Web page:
Hello, My Name is Church

Hello, My Name is Church
Written by the “unappreciated pastor”

Hello my name is church,

I’m sure you’ve heard a lot about me. I have no shortage of critics. Perhaps you have heard that I am…

Boring

Shallow

Cheap

A waste of time

You’ve heard that I am full of

Hypocrites

Clowns

Greedy people

The self- righteous

Maybe you have visited me before and discovered

Horrible music

Passionless singing

Dry preaching

Rude congregants

 

Maybe you needed me and I was

 

Too busy

Too “righteous”

Too broke

Too blind

Maybe you joined me and found I was

Distant

Demanding

Dull

Preoccupied

 
Maybe you tried to serve in me but were caught off guard by

Business meetings

Committees

Teams

Bureaucracy

Maybe you left and were surprised that nobody

Called

Cared

Noticed

Invited you back

Perhaps your experience has driven you to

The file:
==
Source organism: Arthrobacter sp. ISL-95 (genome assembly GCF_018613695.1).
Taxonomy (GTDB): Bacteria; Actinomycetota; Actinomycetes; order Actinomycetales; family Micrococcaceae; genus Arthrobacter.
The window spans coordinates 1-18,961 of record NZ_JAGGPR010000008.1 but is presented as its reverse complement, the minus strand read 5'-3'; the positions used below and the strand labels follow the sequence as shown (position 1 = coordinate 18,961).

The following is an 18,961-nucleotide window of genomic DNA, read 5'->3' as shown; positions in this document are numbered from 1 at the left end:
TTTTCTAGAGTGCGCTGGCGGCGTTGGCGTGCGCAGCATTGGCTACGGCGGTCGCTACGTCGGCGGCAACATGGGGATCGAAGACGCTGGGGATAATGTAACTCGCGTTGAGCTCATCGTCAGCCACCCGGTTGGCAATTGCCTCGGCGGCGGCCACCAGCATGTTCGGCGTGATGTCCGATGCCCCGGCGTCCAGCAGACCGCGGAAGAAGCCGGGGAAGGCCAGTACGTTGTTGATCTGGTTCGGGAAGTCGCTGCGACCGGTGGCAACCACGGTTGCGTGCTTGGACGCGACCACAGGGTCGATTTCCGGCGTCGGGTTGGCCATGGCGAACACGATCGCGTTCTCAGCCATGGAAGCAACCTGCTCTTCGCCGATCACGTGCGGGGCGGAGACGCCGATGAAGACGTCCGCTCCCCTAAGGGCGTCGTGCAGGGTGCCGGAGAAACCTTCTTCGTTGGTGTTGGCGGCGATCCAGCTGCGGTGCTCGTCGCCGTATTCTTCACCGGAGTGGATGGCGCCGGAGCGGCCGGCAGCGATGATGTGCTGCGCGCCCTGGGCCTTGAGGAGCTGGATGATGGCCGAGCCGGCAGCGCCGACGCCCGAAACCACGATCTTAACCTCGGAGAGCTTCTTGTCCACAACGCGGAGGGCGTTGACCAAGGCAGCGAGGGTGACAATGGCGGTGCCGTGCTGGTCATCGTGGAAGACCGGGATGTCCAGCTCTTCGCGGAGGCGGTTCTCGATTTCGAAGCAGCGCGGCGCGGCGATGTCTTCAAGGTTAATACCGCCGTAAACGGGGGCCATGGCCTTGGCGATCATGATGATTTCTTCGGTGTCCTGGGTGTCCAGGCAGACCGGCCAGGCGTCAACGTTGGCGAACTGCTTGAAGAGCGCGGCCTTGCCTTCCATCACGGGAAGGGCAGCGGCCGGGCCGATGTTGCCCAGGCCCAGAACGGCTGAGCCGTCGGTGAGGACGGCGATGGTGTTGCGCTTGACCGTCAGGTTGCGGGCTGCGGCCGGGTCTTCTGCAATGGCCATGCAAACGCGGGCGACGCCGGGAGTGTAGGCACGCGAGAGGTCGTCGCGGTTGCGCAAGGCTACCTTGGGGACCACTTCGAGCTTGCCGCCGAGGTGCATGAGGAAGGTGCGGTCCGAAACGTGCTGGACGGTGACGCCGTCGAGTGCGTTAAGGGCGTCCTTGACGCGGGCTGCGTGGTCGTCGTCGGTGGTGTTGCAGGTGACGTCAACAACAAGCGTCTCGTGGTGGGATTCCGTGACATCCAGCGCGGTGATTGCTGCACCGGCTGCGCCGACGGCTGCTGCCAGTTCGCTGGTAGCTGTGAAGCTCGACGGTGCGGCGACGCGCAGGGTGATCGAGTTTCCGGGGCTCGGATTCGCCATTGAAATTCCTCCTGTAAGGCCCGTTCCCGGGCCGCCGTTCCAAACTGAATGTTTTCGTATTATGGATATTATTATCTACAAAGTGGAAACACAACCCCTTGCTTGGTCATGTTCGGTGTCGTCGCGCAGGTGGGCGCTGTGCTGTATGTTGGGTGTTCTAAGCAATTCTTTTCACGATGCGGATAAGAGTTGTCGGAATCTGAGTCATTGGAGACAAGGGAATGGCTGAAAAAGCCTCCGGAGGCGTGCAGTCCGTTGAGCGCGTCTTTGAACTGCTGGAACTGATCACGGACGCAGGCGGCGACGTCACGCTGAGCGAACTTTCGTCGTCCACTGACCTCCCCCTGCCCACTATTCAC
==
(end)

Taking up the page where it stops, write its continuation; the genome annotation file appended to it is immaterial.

Speak negatively of me

Swear to never come back to me

Proclaim that no one needs me

Believe you’re better off without me

If this is true, I have something to say to you

I’m sorry

I was wrong

I blew it

I made a huge mistake

But remember, I never said my name was

Perfect

Flawless

Complete

Arrived

My name is church. I welcome the

 

Hypocrite

Dry

Self-righteous

Shallow

I welcome the

Sincere

Passionate

Forgiving

Selfless

I cannot shut my doors to the people who make you

 

Angry

Uncomfortable

Impatient

Self-conscious

 

But I would remind you that we couldn’t always worship in the same room. In the Old Testament there was a division between the

 

Gentile

Jew

Man

Woman

In order for us to all worship in the same room Christ was

 

Shamed

Beaten

Killed

Resurrected

 

Which is far worse than being

 

Bored

Uncomfortable

Embarrassed

Ignored

 

So why not come back to church and let all of these messed up people

 

Challenge you

Sharpen you

Strengthen you

Humble you.

 

I can’t promise you that the people will be great.  This is church. It’s not

 

Heaven

Paradise

Beulah Land

The Celestial city

 

Come back.

God wants you here

The body needs you here

The world needs your witness here.

You belong here.

Hello, my name is church

 
I miss you

I love you

I’m sorry

Can’t wait to see you.

This Isn’t Church

 

Before Jesus ascended into heaven he simplified his ministry into just a few directives . You can look through the entire Bible, everything in it is summed in these proclamations.